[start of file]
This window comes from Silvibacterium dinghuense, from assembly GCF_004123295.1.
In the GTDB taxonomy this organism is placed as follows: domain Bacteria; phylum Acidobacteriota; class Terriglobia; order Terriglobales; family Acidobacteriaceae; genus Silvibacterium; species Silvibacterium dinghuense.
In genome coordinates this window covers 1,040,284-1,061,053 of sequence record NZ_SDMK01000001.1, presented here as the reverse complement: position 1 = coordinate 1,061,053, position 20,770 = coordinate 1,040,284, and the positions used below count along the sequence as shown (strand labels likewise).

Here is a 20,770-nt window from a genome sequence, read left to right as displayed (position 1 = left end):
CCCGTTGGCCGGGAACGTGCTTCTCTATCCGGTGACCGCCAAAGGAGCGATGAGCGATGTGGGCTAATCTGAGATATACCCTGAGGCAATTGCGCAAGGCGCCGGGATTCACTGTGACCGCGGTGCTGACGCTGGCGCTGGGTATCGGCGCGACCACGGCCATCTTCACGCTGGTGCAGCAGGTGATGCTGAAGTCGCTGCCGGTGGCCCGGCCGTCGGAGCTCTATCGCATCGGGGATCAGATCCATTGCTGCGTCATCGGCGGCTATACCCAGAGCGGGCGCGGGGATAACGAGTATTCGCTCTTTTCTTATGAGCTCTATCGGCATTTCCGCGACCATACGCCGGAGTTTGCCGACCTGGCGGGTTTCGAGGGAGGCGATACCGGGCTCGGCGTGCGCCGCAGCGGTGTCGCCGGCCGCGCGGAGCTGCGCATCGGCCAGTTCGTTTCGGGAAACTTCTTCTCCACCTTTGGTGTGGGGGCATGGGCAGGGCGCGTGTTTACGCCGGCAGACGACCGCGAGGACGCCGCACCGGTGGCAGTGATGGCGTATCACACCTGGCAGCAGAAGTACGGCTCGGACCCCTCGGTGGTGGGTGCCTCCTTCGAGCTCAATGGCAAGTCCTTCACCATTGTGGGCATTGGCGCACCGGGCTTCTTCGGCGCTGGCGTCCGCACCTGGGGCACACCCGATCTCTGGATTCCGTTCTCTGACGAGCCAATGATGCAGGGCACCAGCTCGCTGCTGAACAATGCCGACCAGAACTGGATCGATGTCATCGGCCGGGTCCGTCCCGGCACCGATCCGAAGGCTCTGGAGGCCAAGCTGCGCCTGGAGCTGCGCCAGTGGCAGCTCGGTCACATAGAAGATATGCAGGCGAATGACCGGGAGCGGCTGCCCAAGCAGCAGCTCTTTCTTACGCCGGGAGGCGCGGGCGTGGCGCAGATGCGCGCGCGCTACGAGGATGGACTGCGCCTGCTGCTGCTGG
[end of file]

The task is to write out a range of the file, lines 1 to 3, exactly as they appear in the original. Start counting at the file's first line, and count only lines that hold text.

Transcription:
This window comes from Silvibacterium dinghuense, from assembly GCF_004123295.1.
In the GTDB taxonomy this organism is placed as follows: domain Bacteria; phylum Acidobacteriota; class Terriglobia; order Terriglobales; family Acidobacteriaceae; genus Silvibacterium; species Silvibacterium dinghuense.
In genome coordinates this window covers 1,040,284-1,061,053 of sequence record NZ_SDMK01000001.1, presented here as the reverse complement: position 1 = coordinate 1,061,053, position 20,770 = coordinate 1,040,284, and the positions used below count along the sequence as shown (strand labels likewise).